Multi-Agent Systems for Distributed Control of District Heating Systems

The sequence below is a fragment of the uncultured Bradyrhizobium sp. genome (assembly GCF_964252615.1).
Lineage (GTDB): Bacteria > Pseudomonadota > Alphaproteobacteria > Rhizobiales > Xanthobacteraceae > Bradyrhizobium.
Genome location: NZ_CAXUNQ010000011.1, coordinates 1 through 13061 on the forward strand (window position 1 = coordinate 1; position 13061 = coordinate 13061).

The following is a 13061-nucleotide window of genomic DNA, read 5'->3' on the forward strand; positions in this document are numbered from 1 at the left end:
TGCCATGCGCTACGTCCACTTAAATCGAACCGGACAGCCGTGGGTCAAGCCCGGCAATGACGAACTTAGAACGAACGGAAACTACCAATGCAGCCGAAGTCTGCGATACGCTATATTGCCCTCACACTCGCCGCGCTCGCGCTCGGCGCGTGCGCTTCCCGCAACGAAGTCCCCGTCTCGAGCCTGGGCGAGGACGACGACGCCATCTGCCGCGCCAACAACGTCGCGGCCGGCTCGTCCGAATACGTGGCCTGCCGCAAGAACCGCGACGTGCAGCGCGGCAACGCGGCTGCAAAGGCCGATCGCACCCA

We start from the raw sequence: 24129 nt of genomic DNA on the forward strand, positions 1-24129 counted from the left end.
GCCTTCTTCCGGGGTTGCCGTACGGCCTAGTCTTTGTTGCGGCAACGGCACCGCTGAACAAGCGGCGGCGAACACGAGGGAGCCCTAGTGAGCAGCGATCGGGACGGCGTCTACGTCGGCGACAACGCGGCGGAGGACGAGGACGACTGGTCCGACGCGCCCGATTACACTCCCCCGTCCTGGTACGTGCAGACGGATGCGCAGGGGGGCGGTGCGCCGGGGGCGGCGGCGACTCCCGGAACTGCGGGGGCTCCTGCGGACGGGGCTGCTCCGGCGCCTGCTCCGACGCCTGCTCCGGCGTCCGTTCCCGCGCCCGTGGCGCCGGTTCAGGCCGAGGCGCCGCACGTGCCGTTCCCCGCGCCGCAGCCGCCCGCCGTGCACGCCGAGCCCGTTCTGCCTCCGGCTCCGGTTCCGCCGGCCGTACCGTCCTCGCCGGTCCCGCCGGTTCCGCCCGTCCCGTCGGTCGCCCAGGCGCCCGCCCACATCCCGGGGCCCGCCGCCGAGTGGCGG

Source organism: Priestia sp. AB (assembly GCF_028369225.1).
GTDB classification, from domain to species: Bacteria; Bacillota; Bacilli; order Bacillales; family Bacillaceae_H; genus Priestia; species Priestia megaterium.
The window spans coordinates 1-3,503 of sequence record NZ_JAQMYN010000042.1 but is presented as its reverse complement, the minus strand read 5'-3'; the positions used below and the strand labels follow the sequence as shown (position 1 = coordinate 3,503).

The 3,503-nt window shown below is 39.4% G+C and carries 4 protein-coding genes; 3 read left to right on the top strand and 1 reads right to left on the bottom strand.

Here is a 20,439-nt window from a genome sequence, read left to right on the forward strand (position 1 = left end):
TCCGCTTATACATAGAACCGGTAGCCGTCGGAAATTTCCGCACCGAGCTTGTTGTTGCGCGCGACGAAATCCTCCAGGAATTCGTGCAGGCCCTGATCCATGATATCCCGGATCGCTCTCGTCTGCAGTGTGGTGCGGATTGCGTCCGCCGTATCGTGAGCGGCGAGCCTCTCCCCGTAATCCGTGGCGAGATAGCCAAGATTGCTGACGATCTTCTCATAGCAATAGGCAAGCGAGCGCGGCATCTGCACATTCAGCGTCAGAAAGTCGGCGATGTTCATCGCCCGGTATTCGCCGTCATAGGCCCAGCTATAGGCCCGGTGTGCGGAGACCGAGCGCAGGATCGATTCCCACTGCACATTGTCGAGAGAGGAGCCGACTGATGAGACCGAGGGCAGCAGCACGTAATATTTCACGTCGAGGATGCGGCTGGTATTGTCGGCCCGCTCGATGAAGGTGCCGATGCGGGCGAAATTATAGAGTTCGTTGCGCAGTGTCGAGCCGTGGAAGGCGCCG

Sammanfattning: This thesis describes an investigation into the use of multi-agent systems for automatic distributed control of district heating systems. A district heating system is basically composed of production units, a distribution network, and a large number of consumer substations. Operators of district heating systems have several, often conflicting, goals, e.g., to satisfy customers and to minimize production costs. Current substations are purely reactive devices, making local decisions without taking into account the global state. Moreover the substations determine the flows in all parts of the district heating system. The optimal operation of the district heating system is therefore limited to providing sufficiently high temperature and pressure to all customers. The approach studied in this thesis is to equip substations with software agents to form a multi-agent system. The purpose is to dynamically control the district heating system using demand-side-management strategies. Demand-side-management are claimed to have a number of positive effects, e.g., lower production costs, reduced usage of fossil fuel, dimensioning production capacity for a lower effect/reserve alternatively with maintained dimensioning increase the number of consumers. To our knowledge this is the first work that implements automated demand-side-management strategies in district heating systems. The fundamental idea behind the approach is that a large number of local decisions with apparently small impact, together have large impact on the overall system performance without reducing the quality of service delivered. In order to evaluate the approach, a fine-grained simulation tool that simulates a complete district heating system was built. This work included the development of novel simulation models, often by integrating existing ones. The simulation tool simulates a district heating system second by second and dynamically supports interaction at each time step with the multi-agent system. The tool enables detailed performance analysis of both district heating systems as well as of different strategies of the control system. Results from simulation studies indicate that the approach makes it possible to reduce production while maintaining the quality of service. The study also shows that it is possible to control the trade-off between quality of service and degree of surplus production as well as the possibility of extending the system with new consumers without increasing production capacity. In another study, a experiment in a controlled physical environment, two agent-based approaches are evaluated and compared to existing technologies. The experiment shows that it is possible to automatically load balance a small district heating network using agent technology. This thesis also comprises an initial study where the strengths and weaknesses of agent-based approaches and mathematical optimization techniques are analyzed and compared. Finally, a generalized formal characterization of the problem space under investigation is provided, i.e., production and logistics network management, together with a preliminary evaluation of the applicability of the suggested multi-agent system approach for this general problem area.
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